An Indiana man convicted of possession with intent to distribute methamphetamine will not have his prison time reduced after the 7th Circuit Court of Appeals opined he waived his right to challenge the consideration of his arrest history at sentencing.
In January 2019, law enforcement officers intercepted a package containing 6.6 kilograms of methamphetamine. The officers then conducted a controlled delivery to Nathan Mansfield’s home, which was the package’s original destination. Once the package was opened, the officers executed an anticipatory search warrant and arrested Mansfield as he exited the house.
A grand jury convicted Mansfield for violating 21 U.S.C. § 841(a)(1) and (b)(1)(A) and 18 U.S.C. § 2.
Mansfield’s presentence investigation report calculated a total offense level of 31 and a criminal history category of VI and recommended an imprisonment range under the Sentencing Guidelines of 188 to 235 months. The PSR listed 26 “[o]ther [a]rrests” of Mansfield between 1992 to 2013, which involved at least 49 charges, including, among other things, domestic battery and battery resulting in bodily injury, resisting law enforcement, felony intimidation and neglect of a dependent.
The arrests also included a series of drug possession charges in 2005, 2006, and 2007, culminating in two 2013 felony charges for “Dealing in Cocaine or Narcotic,” and three 2013 felony charges for “Possession of Cocaine or Narcotic.” The disposition for 48 of these charges was listed as “Dismissed,” “No Action Taken,” or “Unknown disposition.” For the other charge — a 1999 criminal trespass charge — the disposition was listed as “Not guilty.”
Mansfield entered an open guilty plea, and less than a month before sentencing, filed a notice of request for departure due to role reduction at sentencing. The notice stated Mansfield would request “the court depart downward and adjust his base level commensurate to his minimal role in the criminal activity that led to his arrest.” The notice did not challenge the accuracy of the PSR or the inclusion of Mansfield’s arrest history.
In advance of his sentencing hearing, Mansfield filed a sentencing memorandum. Once again, he did not challenge the accuracy of the report or the inclusion or accuracy of his arrest history.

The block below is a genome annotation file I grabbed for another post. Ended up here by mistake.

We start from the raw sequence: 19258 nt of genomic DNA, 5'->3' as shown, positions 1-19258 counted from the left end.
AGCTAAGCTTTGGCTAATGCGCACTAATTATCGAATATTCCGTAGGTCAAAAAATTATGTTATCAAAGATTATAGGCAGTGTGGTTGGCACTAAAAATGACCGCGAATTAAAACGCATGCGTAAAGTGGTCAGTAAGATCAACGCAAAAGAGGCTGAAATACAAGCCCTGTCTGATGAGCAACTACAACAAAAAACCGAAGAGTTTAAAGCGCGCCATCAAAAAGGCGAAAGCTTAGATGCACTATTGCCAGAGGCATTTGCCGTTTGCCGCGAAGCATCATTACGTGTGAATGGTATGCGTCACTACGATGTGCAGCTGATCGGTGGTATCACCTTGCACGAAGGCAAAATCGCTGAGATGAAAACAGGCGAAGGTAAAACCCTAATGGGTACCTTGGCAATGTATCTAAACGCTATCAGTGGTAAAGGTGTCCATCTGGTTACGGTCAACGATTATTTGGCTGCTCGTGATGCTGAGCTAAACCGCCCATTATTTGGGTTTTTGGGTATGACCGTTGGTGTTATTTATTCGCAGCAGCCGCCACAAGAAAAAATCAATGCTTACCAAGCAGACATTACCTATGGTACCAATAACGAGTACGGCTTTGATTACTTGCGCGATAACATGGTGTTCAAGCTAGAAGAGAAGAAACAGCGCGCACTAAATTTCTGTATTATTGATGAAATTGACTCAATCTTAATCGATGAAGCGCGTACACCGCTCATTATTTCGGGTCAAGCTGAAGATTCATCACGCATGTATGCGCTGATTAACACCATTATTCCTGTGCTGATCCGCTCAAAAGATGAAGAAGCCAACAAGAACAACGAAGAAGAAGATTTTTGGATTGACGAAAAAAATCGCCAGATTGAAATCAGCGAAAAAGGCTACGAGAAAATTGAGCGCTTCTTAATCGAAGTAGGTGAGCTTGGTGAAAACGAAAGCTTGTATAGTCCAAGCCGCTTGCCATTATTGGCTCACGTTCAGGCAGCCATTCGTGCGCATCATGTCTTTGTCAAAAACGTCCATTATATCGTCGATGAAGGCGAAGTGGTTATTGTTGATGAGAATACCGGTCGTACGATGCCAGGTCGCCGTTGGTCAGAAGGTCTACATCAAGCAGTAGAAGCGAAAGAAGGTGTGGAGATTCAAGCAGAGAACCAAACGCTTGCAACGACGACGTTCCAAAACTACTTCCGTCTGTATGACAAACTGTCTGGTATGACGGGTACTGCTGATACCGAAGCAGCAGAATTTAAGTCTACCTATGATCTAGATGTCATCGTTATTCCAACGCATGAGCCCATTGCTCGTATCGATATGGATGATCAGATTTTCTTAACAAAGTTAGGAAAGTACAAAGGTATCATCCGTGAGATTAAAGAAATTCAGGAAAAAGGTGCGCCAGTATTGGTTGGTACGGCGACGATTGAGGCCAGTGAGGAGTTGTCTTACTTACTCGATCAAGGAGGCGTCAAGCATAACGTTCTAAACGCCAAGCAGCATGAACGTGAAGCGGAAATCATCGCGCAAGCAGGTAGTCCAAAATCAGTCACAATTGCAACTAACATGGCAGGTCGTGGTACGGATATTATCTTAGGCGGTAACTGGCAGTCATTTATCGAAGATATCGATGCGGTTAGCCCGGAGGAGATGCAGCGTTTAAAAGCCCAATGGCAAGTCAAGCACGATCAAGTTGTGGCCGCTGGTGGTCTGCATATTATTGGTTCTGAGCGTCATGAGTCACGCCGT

At the sentencing hearing, Mansfield’s counsel confirmed she and Mansfield had “read and discussed [the] presentence report.” The U.S. District Court for the Southern District of Indiana also asked Mansfield’s counsel if she had any objections “other than” the notice Mansfield filed, which “could be deemed as a request for departure.” Counsel confirmed there were none.
The district court then explained its conclusions and asked if there was “any objection or response” to the offense level and criminal history category. Counsel responded, “No, Your Honor, subject to my argument for departure, which I have preserved for the Court’s consideration.”
Circumstances warranted a sentence at the upper end of the guideline range, the district court noted, yet it pronounced a sentence of 188 months’ imprisonment, a term at the very bottom of Mansfield’s guideline range.
In imposing the sentence, the district court asked whether Mansfield had “[a]nything further.” For the final time, Mansfield’s counsel responded she did not.
Mansfield appealed later that day.
On appeal, the 7th Circuit held Mansfield waived his right to challenge the use of his arrest history during sentencing.
“At his sentencing hearing, Mansfield’s counsel represented that she and Mansfield had reviewed and discussed the PSR. She also made several statements constituting express waiver,” 7th Circuit Judge Michael Brennan wrote for the court. “The district court directly asked whether Mansfield had (1) any objection to the PSR, (2) ‘any objection or response’ to the court’s calculation of the offense level and criminal history category, and (3) any ‘legal objection to the [proposed] sentence.’ Each time, Mansfield’s counsel stated she had no objection. These express denials, combined with the missed opportunities, constitute waiver.”
In finding the district court didn’t err, the appellate court also pointed to several cases where arrest history contributed to a sentence.
“As explained above, ‘a substantial history of arrests, especially if they are similar to the offense of conviction, can be a reliable indicator of a pattern of criminality, suggesting a recidivism risk, and may be considered in weighing the sentencing factors under,’ Brennan wrote, pointing to United States v. Drain. “At least 13 of Mansfield’s 26 arrests were related to narcotics, firearms, battery, intimidation, resisting law enforcement, or escape charges. This number of arrests, and their similarity to the offense of conviction, is consistent with our case law.”
The case is United States of America v. Nathan Mansfield, 20-2981.